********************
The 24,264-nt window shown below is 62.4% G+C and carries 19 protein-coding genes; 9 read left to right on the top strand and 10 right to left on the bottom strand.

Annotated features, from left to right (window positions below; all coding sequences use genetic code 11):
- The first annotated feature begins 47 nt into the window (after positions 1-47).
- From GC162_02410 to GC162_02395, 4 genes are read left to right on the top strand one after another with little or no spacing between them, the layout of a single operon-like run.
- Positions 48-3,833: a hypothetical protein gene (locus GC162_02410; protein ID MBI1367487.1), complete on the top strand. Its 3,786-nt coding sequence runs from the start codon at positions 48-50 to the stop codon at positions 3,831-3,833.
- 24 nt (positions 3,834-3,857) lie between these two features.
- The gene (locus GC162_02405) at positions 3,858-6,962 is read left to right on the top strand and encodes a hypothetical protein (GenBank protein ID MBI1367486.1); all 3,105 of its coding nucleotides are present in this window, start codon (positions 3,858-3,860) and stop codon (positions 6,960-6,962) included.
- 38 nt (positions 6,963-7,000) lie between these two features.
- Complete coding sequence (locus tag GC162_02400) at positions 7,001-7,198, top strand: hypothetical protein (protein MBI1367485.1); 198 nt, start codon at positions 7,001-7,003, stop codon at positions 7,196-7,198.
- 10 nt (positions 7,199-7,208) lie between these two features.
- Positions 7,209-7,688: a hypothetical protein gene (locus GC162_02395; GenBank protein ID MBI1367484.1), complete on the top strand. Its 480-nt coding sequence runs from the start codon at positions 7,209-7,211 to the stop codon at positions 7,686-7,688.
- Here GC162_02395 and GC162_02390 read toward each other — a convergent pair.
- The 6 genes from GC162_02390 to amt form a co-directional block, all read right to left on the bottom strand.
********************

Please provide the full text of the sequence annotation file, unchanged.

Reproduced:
The 24,264-nt window shown below is 62.4% G+C and carries 19 protein-coding genes; 9 read left to right on the top strand and 10 right to left on the bottom strand.

Annotated features, from left to right (window positions below; all coding sequences use genetic code 11):
- The first annotated feature begins 47 nt into the window (after positions 1-47).
- From GC162_02410 to GC162_02395, 4 genes are read left to right on the top strand one after another with little or no spacing between them, the layout of a single operon-like run.
- Positions 48-3,833: a hypothetical protein gene (locus GC162_02410; protein ID MBI1367487.1), complete on the top strand. Its 3,786-nt coding sequence runs from the start codon at positions 48-50 to the stop codon at positions 3,831-3,833.
- 24 nt (positions 3,834-3,857) lie between these two features.
- The gene (locus GC162_02405) at positions 3,858-6,962 is read left to right on the top strand and encodes a hypothetical protein (GenBank protein ID MBI1367486.1); all 3,105 of its coding nucleotides are present in this window, start codon (positions 3,858-3,860) and stop codon (positions 6,960-6,962) included.
- 38 nt (positions 6,963-7,000) lie between these two features.
- Complete coding sequence (locus tag GC162_02400) at positions 7,001-7,198, top strand: hypothetical protein (protein MBI1367485.1); 198 nt, start codon at positions 7,001-7,003, stop codon at positions 7,196-7,198.
- 10 nt (positions 7,199-7,208) lie between these two features.
- Positions 7,209-7,688: a hypothetical protein gene (locus GC162_02395; GenBank protein ID MBI1367484.1), complete on the top strand. Its 480-nt coding sequence runs from the start codon at positions 7,209-7,211 to the stop codon at positions 7,686-7,688.
- Here GC162_02395 and GC162_02390 read toward each other — a convergent pair.
- The 6 genes from GC162_02390 to amt form a co-directional block, all read right to left on the bottom strand.